Speaking of chemo, my side effects continue to be mild this week. I would say that I'm functioning at at least 90% of normal for my daily activities and probably 50% of normal (or less) as an athlete. Yes, I am able to work, cook (although I don't:), tend house, tend myself, etc. No I am not able to drill it for 4+ hours on the bike. This makes for interesting conversation when reporting how chemo is affecting me to my doctors.
I am able to ride though. In fact, I rode off road three days last week, ran two days, hiked one day, lifted weights twice, and walked the puppy everyday. I will say that although a two hour ride feels great and is fantastic therapy, I am always spent afterwards. Today we headed down to Lambert Park so I could ride the course from last weekends race. It was fun, but by the end of two hours of singletrack bliss I was mentally and physically wasted. It was worth it though:)
Hair update: Somehow, miraculously, my hair is hanging on. I am 'shedding' more than my puppy though:) I figure every extra day I have hair is one more day that I don't have to leave the house feeling like a cancer patient. I like that feeling.
Soapbox: I have already mentioned that next weekend is the Susan G. Komen Walk for the Cure fundraiser. I will be participating as part of Jen's Jug-ernauts team. I want to thank everyone who has already donated to this team; the team is already well over the goal of raising $1000. However, I want to encourage everyone who has not already donated to consider. Even $5 can make a big difference. The truth is breast cancer affects 1 in 8 women in this country. Eventually, someone you love deeply will be affected by this disease. Although I realize that a lot of research dollars have/continue to be spent to research breast cancer, there is so much more that needs to be understood in order to provide treatment with the best possible outcome. For example, two women with Stage 2 (which is what I have) breast cancer may have two completely different cancers that respond very differently to treatment. Other tumor characteristics that may affect how a tumor responds to treatment include: nuclear grade, size of tumor, estrogen receptor status, progesterone receptor status, Her2/neu status, lymph node status, Oncotype dx score, type of cancer, tubule formation, nuclear pleomorphism, mitotic activity, lymph-vascular invasion, and I'm sure a lot more. I find it interesting that if you speak to three different oncologists, you will most likely get three different opinions on how to treat your cancer. Clearly there is so much more that needs to be learned.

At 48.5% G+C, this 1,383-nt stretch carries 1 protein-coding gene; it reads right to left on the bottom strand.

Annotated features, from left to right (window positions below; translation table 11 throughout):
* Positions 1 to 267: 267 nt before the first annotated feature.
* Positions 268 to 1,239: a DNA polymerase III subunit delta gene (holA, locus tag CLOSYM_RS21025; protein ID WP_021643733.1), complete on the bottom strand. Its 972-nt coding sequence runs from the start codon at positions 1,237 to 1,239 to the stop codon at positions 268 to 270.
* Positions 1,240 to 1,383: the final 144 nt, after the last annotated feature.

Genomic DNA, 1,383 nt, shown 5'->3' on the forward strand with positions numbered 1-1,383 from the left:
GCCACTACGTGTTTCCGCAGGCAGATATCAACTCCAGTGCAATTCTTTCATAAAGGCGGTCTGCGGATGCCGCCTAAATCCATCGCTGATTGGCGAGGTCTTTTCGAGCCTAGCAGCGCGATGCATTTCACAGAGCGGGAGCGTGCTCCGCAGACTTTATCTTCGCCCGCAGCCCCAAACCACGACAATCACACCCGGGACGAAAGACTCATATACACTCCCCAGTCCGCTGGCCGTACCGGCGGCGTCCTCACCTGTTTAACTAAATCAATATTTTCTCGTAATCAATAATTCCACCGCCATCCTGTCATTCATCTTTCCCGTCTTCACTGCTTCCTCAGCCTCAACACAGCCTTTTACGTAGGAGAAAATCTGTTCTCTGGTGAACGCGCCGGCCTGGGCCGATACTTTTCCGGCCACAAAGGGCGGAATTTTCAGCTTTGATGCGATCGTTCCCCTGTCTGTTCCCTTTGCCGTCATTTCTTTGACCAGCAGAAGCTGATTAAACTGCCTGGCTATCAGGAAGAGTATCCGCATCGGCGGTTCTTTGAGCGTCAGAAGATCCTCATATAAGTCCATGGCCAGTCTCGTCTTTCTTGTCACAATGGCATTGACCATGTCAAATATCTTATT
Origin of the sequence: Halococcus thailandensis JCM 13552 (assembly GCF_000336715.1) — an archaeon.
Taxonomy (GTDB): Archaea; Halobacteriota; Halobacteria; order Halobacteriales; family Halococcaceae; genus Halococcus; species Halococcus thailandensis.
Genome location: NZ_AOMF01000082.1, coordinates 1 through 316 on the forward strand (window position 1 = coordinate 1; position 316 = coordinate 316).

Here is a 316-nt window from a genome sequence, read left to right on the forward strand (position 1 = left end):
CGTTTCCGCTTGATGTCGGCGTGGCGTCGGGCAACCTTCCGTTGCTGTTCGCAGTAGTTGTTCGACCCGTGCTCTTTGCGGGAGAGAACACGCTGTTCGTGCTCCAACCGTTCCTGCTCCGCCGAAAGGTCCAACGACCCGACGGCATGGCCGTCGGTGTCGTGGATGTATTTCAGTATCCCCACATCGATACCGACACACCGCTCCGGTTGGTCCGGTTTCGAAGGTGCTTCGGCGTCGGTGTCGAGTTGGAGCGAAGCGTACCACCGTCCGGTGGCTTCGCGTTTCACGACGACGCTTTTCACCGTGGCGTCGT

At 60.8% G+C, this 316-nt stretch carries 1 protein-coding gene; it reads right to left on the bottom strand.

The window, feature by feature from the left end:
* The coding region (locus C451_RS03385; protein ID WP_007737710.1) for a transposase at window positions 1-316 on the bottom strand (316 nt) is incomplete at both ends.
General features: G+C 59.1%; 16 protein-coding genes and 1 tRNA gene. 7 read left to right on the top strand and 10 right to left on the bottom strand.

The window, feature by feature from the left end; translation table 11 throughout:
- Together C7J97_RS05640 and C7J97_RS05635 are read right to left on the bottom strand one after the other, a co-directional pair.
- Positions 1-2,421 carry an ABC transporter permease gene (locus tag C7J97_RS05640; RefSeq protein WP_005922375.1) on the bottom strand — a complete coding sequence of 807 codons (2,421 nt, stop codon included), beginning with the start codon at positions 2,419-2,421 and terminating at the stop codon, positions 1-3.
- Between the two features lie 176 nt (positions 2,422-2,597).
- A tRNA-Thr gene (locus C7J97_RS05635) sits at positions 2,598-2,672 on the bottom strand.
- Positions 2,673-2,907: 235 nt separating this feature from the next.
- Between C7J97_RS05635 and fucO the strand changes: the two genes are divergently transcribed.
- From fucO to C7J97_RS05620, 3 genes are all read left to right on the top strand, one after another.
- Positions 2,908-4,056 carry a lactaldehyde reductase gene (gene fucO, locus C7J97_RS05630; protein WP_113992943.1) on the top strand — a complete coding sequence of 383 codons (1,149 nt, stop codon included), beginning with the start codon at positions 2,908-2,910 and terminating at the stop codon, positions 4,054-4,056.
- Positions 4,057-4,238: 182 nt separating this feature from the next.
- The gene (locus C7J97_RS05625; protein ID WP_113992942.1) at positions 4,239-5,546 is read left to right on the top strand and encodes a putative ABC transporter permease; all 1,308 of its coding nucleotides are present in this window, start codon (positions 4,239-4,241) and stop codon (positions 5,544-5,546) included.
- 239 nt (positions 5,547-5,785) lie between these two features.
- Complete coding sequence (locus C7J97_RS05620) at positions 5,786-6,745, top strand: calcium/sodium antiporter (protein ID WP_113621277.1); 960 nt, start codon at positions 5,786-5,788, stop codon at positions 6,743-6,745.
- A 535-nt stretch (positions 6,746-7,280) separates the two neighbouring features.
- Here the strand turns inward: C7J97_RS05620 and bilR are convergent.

If you would like to donate to our team, you can here:
or please consider donating to someone else's team. The money all goes to the same place, and that is what really matters:)
On a lighter note: This is why my puppy is named Dizzy: